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  • 1909-1912
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left was being driven back, and the propitious moment to move against the salient angle of his line would soon arrive. The silence and mystery in front were ominous; all felt that they boded evil to the assailants.

Behind the prostrate lines sounded the hoofbeats of galloping horses; the men turned to look. A dozen staff officers were riding to the various brigade and regimental commanders, who had remounted. A moment more and there was a chorus of voices, all uttering out of time the same words–“Attention, battalion!” The men sprang to their feet and were aligned by the company commanders. They awaited the word “forward”– awaited, too, with beating hearts and set teeth the gusts of lead and iron that were to smite them at their first movement in obedience to that word. The word was not given; the tempest did not break out. The delay was hideous, maddening! It unnerved like a respite at the guillotine.

Captain Graffenreid stood at the head of his company, the dead man at his feet. He heard the battle on the right–rattle and crash of musketry, ceaseless thunder of cannon, desultory cheers of invisible combatants. He marked ascending clouds of smoke from distant forests. He noted the sinister silence of the forest in front. These contrasting extremes affected the whole range of his sensibilities. The strain upon his nervous organization was insupportable. He grew hot and cold by turns. He panted like a dog, and then forgot to breathe until reminded by vertigo.

Suddenly he grew calm. Glancing downward, his eyes had fallen upon his naked sword, as he held it, point to earth. Foreshortened to his view, it resembled somewhat, he thought, the short heavy blade of the ancient Roman. The fancy was full of suggestion, malign, fateful, heroic!

The sergeant in the rear rank, immediately behind Captain Graffenreid, now observed a strange sight. His attention drawn by an uncommon movement made by the captain–a sudden reaching forward of the hands and their energetic withdrawal, throwing the elbows out, as in pulling an oar–he saw spring from between the officer’s shoulders a bright point of metal which prolonged itself outward, nearly a half-arm’s length–a blade! It was faintly streaked with crimson, and its point approached so near to the sergeant’s breast, and with so quick a movement, that he shrank backward in alarm. That moment Captain Graffenreid pitched heavily forward upon the dead man and died.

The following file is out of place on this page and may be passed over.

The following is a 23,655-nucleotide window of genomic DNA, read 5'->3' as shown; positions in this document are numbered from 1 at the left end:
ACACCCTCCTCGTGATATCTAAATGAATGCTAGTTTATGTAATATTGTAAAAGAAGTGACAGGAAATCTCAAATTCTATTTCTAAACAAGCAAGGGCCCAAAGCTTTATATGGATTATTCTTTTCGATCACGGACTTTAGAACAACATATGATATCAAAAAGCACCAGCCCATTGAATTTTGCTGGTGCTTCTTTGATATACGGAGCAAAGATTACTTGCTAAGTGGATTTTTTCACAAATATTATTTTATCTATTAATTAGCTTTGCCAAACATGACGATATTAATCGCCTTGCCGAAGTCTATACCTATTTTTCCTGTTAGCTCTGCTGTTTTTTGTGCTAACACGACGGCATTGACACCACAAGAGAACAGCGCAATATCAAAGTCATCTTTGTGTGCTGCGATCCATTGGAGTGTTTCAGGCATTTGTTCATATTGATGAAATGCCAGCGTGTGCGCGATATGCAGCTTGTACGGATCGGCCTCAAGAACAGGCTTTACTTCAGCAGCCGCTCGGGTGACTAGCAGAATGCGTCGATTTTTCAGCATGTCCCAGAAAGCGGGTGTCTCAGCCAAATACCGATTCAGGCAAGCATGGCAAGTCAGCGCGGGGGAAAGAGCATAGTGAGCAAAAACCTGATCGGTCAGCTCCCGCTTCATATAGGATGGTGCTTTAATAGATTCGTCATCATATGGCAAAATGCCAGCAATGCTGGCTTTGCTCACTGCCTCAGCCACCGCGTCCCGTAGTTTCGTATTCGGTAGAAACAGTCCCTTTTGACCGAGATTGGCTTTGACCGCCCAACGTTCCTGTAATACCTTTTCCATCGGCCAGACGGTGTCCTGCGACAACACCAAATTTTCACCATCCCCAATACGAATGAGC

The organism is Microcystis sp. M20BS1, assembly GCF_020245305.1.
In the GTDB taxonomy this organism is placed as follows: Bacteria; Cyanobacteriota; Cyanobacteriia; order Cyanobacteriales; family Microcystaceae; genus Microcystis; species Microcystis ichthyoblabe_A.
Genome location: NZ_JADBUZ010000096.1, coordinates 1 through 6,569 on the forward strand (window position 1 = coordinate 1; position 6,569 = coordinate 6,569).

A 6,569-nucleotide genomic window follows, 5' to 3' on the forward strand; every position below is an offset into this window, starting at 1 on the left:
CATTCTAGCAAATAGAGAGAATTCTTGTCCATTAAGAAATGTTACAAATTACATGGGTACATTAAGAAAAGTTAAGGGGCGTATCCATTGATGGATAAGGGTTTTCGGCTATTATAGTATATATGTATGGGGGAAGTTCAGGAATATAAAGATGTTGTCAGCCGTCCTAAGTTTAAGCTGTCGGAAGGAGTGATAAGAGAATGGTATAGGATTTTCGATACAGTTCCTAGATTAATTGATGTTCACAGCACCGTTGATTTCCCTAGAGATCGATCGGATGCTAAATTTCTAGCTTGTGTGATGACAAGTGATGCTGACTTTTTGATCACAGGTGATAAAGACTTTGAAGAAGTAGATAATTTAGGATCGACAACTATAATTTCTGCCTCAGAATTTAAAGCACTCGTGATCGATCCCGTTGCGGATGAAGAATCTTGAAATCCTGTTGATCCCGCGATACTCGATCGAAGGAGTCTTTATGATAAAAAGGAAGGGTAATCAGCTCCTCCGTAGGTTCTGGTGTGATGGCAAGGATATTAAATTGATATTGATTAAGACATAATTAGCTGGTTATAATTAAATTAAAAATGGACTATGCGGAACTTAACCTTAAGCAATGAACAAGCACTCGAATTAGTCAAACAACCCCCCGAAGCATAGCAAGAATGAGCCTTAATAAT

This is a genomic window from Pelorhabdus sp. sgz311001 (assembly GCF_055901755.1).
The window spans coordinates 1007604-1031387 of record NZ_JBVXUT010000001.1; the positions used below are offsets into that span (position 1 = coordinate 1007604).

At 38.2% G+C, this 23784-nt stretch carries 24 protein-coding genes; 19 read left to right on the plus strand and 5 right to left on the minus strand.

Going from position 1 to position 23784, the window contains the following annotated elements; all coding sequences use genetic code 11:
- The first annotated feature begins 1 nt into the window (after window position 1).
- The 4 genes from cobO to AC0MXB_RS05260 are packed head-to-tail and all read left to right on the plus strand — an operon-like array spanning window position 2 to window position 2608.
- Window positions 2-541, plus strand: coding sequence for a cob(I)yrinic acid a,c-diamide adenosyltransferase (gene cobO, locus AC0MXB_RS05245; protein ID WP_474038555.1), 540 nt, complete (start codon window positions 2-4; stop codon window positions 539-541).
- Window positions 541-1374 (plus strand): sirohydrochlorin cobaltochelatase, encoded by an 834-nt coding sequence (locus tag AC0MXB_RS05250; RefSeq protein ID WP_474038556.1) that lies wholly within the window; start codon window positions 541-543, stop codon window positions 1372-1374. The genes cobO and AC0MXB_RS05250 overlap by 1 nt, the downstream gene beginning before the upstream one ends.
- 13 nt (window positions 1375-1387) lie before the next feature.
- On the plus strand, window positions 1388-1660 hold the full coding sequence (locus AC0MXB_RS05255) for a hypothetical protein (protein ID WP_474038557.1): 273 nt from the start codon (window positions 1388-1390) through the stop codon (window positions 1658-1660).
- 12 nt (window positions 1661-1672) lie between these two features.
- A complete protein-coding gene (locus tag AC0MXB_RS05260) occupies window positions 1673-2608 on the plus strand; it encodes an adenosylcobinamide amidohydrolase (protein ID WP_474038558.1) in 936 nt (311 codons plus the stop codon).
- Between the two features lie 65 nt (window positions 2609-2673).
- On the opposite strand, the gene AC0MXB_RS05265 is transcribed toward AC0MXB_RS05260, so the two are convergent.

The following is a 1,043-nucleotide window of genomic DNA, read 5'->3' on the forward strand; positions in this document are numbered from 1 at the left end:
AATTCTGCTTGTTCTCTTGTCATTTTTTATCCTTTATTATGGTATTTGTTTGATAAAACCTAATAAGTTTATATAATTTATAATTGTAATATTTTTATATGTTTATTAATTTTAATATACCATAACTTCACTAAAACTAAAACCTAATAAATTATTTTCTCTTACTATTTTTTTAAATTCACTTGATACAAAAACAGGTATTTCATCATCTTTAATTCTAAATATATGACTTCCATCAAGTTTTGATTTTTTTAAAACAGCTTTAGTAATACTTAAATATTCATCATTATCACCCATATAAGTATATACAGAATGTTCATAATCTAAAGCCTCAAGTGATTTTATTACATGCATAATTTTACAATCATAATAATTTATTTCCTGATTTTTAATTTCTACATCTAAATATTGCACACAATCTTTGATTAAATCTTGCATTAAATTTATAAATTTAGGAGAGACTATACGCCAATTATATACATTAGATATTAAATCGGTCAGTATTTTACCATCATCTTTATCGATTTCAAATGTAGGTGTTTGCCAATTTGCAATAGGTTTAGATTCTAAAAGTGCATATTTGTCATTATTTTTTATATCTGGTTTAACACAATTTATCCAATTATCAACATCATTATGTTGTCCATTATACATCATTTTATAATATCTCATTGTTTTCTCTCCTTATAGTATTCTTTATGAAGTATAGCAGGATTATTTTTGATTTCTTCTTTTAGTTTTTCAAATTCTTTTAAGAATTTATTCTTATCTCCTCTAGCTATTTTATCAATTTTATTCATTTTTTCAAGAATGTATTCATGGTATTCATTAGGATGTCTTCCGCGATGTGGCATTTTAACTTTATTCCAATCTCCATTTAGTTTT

A week later the major-general commanding the left corps of the Federal Army submitted the following official report:

“SIR: I have the honor to report, with regard to the action of the 19th inst, that owing to the enemy’s withdrawal from my front to reinforce his beaten left, my command was not seriously engaged. My loss was as follows: Killed, one officer, one man.”



George Thurston was a first lieutenant and aide-de-camp on the staff of Colonel Brough, commanding a Federal brigade. Colonel Brough was only temporarily in command, as senior colonel, the brigadier-general having been severely wounded and granted a leave of absence to recover. Lieutenant Thurston was, I believe, of Colonel Brough’s regiment, to which, with his chief, he would naturally have been relegated had he lived till our brigade commander’s recovery. The aide whose place Thurston took had been killed in battle; Thurston’s advent among us was the only change in the _personnel_ of our staff consequent upon the change in commanders. We did not like him; he was unsocial. This, however, was more observed by others than by me. Whether in camp or on the march, in barracks, in tents, or _en bivouac_, my duties as topographical engineer kept me working like a beaver–all day in the saddle and half the night at my drawing-table, platting my surveys. It was hazardous work; the nearer to the enemy’s lines I could penetrate, the more valuable were my field notes and the resulting maps. It was a business in which the lives of men counted as nothing against the chance of defining a road or sketching a bridge. Whole squadrons of cavalry escort had sometimes to be sent thundering against a powerful infantry outpost in order that the brief time between the charge and the inevitable retreat might be utilized in sounding a ford or determining the point of intersection of two roads.